Western Mountaineering is a California-based company that has been making ultralight down sleeping bags in San Jose for over 35 years. Ask anyone who owns one of these: they are fantastic! But they are expensive, because every model that Western Mountaineering manufactures is insulated with highly compressible 850+ fill goose down. This grade of down provides much better heat retention with less weight than the 550-700 down fill that you’ll find in sleeping bags from other manufacturers. This weight difference is significant in a 20F degree bag like the Western Mountaineering Ultralite 20, but it becomes huge in a -25F degree winter bag like the Western Mountaineering Puma which weighs just 3 lb. 7oz.
In addition to their superior down, Western Mountaineering offers their sleeping bags with three different exterior shell fabrics: ExtremeLite, Microfiber, and Gore Windstopper.
- ExtremeLite shells are made from nylon which is the lightest, most compressible and most breathable shell fabric available. Unfortunately they offer the least protection from outside moisture or tent condensation, so bags with this shell are best used in mild weather conditions and on shorter expeditions.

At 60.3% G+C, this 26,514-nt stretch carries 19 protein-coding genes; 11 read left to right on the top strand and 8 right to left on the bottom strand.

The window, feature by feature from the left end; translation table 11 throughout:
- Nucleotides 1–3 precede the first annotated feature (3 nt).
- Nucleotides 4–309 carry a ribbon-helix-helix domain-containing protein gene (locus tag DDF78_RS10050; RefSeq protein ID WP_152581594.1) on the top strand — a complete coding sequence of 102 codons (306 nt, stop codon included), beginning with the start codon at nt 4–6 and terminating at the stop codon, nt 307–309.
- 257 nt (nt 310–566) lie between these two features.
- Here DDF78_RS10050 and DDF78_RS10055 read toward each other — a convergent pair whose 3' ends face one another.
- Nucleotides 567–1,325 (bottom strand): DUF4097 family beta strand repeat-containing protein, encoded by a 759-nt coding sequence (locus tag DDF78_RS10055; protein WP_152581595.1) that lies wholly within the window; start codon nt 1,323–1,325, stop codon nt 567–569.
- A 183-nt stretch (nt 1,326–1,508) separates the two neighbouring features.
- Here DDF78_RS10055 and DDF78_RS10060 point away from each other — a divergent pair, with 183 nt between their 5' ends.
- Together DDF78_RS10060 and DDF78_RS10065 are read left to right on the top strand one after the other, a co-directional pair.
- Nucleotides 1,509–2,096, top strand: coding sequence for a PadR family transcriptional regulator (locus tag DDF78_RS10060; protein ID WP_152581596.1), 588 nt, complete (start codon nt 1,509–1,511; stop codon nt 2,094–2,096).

- Microfiber shells are constructed from tightly woven nylon or polyester with higher thread counts than ExtremeLite. The tight weave of Microfiber is water repellent, more breathable, and lighter weight than that of coated or laminated fabrics such as Goretex. Microfiber shells are a good option if you expect limited contact with water such as tent condensation.
- Gore Windstopper is heavier than microfiber, but it will keep water out of a down bag while allowing vapor to escape, preventing it from reducing the performance of your down bag. This is especially desirable in damp environments such as a snow cave, tent, or bivy sack, in winter conditions.
When buying a Western Mountaineering bag, it’s important that you carefully consider the temperature, weight and cost trade-offs of their different bags and shell materials. I’ve assembled a sortable tabel below for this purpose.
Once you’ve decided on the model of sleeping bag you want, you need to find a retailer who has it. This can be a bit difficult because Western Mountaineering bags are in such high demand and most outfitters do not carry the full line.
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